ABC commissioned the world renowned environmental toxicologist Dr. Pierre Mineau to conduct the research, which resulted in a 100-page report2 titled The Impact of the Nation’s Most Widely Used Insecticides on Birds. Mineau’s report reviews 200 studies on neonicotinoids, including industry research obtained through the US Freedom of Information Act.
The report concludes that neonicotinoids “are lethal to birds and to the aquatic systems on which they depend.” Even more disturbing, contamination levels in both surface and ground water around the world are already beyond the threshold found to kill many aquatic invertebrates. According to this shocking toxicology assessment:A single kernel of corn treated with this type of pesticide can kill a songbird A single grain of wheat or canola treated with the neonicotinoids Imidacloprid can be fatal to a bird As little as 1/10th of a neonicotinoid-coated corn seed per day during egg-laying season can affect a bird’s reproductive capability
Link Between Neonicotinoids and Bee Die-Off is ‘Crystal Clear,’ Lawsuit Maintains
Disturbingly, the US Environmental Protection Agency (EPA) has not adequately assessed the toxicity of neonicotinoids. Part of the problem, according to the featured report, is that the EPA is “using scientifically unsound, outdated methodology that has more to do with a game of chance than with a rigorous scientific process.” This has led the agency to grossly underestimate the toxicity of these chemicals. Furthermore3:
“The report also charges that there is no readily available biomarker for neonicotinoids as there is for cholinesterase inhibitors such as the organophosphorous pesticides. ‘It is astonishing that EPA would allow a pesticide to be used in hundreds of products without ever requiring the registrant to develop the tools needed to diagnose poisoned wildlife. It would be relatively simple to create a binding assay for the neural receptor which is affected by this class of insecticides,’ said Dr. Mineau.”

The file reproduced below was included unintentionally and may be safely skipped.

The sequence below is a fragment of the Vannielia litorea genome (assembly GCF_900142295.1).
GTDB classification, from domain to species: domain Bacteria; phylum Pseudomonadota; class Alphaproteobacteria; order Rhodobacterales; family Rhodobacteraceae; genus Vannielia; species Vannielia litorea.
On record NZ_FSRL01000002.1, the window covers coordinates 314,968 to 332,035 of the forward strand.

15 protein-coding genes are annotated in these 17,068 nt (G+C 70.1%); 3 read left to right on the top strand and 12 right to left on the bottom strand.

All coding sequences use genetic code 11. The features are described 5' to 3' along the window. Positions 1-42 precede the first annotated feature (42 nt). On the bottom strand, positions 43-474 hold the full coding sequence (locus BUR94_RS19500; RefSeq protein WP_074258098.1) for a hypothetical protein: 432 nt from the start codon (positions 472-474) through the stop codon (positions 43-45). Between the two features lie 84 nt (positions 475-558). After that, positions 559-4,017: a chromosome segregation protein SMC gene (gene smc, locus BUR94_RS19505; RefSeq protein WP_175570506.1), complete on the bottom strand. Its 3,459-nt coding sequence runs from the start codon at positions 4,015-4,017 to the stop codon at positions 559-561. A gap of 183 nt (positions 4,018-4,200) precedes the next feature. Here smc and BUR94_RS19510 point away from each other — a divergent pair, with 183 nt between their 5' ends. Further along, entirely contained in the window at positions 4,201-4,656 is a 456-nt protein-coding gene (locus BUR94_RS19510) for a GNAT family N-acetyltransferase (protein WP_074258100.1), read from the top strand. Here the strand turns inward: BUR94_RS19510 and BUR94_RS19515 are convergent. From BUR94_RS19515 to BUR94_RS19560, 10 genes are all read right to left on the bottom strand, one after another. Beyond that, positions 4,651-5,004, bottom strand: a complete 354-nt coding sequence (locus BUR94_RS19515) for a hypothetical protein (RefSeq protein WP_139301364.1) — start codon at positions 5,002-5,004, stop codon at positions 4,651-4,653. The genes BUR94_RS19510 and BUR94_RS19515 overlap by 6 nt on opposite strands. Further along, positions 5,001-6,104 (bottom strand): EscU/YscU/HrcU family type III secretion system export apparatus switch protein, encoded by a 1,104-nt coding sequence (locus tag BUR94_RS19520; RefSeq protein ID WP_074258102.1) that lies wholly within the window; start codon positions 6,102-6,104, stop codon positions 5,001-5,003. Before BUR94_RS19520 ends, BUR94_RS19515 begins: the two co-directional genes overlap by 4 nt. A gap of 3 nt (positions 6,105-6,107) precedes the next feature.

Dr. Mineau urges the EPA to require pesticide registrants to also provide the diagnostic tools necessary to diagnose cases of wildlife poisonings. So far, neonicotinoids have garnered the most attention and criticism for their role in bee die-offs—a worldwide phenomenon that took off once these newer pesticides became widely used. As stated by ABC4:
“The serious risk to bees should not be understated, as one-third of the US diet depends on these insect pollinators. The ABC assessment makes clear, however, that the potential environmental impacts of neonicotinoids go well beyond bees.”
A general consensus among beekeepers is that the bee die-offs are most definitely related to toxic chemicals, and neonicotinoids in particular. The disappearance of bee colonies began accelerating in the United States shortly after the EPA allowed these new insecticides on the market in the mid-2000s. In May, beekeepers and environmental groups filed a lawsuit against the agency over its failure to protect bees from these toxic pesticides.